nonetheless raised as an issue of considerable concern by numerous fund managers in
        many member states.17 Information on the cost of authorisation and notification along
        with further discussion regarding the time taken for these activities is found in section
        3.1.2.

        In the rest of this section we provide information on the total of the cost of regulatory
        compliance of the fund and more detailed information on the cost of authorisation and
        notification.


        3.1.1. Regulatory costs by fund type

        Given the objective of regulating investment funds is to ensure that these represent a
        “safe” investment for retail consumers, it may be reasonable to believe that the cost of
        regulation will vary by fund type. For authorisation and notification, the three areas where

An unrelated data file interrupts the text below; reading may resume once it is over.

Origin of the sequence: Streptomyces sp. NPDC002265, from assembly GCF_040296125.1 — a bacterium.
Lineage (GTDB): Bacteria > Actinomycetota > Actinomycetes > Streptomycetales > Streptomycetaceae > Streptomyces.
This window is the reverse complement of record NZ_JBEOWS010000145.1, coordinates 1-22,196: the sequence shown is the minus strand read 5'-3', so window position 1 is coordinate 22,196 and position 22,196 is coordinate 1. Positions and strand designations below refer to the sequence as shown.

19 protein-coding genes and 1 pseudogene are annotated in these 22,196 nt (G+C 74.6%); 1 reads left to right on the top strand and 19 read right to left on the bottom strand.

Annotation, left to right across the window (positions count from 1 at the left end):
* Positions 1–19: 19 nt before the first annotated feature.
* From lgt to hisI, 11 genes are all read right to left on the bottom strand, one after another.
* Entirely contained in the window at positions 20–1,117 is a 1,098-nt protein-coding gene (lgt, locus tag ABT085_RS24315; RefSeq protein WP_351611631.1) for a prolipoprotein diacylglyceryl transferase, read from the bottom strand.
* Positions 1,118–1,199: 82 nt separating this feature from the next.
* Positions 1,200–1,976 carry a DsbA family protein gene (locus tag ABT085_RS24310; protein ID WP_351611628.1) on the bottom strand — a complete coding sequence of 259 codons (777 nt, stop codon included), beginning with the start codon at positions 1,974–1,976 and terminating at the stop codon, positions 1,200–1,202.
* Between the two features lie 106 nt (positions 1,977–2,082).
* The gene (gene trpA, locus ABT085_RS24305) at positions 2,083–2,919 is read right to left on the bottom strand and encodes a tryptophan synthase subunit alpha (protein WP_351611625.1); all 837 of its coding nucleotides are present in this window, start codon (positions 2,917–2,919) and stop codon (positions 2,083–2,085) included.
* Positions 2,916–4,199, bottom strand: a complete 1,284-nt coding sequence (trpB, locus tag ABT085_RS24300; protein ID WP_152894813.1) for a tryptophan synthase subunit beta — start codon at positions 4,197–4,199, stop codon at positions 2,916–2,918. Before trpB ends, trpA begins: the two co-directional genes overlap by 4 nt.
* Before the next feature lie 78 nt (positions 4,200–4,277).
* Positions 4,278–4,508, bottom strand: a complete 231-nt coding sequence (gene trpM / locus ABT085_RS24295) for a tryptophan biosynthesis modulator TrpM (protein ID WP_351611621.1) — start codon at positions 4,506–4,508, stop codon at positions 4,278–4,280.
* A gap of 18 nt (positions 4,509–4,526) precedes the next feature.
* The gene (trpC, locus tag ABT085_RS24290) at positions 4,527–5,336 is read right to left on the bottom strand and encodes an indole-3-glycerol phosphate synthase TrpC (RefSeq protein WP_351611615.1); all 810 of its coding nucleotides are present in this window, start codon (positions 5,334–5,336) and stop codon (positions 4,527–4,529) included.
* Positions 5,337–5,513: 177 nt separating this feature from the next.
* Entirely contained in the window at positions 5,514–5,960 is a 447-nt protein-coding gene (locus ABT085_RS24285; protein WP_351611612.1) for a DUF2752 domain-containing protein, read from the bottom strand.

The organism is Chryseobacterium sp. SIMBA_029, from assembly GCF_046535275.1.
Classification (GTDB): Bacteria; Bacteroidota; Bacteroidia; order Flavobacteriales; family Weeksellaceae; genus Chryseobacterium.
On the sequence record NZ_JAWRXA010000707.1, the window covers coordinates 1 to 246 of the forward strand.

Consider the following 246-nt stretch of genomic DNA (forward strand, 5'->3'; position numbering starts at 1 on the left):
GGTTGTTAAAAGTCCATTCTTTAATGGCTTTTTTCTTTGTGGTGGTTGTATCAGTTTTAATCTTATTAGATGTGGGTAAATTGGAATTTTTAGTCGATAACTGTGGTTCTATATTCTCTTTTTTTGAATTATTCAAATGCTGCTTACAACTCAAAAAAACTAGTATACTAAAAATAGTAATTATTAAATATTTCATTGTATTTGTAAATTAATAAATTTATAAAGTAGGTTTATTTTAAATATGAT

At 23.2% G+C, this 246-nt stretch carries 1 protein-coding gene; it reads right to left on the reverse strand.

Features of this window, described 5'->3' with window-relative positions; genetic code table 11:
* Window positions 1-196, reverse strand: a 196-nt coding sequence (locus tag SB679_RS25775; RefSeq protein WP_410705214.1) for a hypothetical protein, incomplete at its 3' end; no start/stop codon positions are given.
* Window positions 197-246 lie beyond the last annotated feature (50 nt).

costs might vary by type of fund were identified as being:

        •    If the cost of authorising or notifying the fund is based on the size of the fund. To the
             extent that money market funds are, on average, significantly bigger than bond funds,
             this would result in them facing a higher total regulatory cost, although the same
             regulatory cost as a proportion of assets under management.

        •    If it was seen as being more complex, for example a derivative based product, this
             might lead to a greater time being required for authorisation. However it was clear
             that this was the case irrespective of the other assets in the fund and that such a
             product would only impose additional costs if it was thought to be particularly complex
             which the fund types under consideration in our study were not.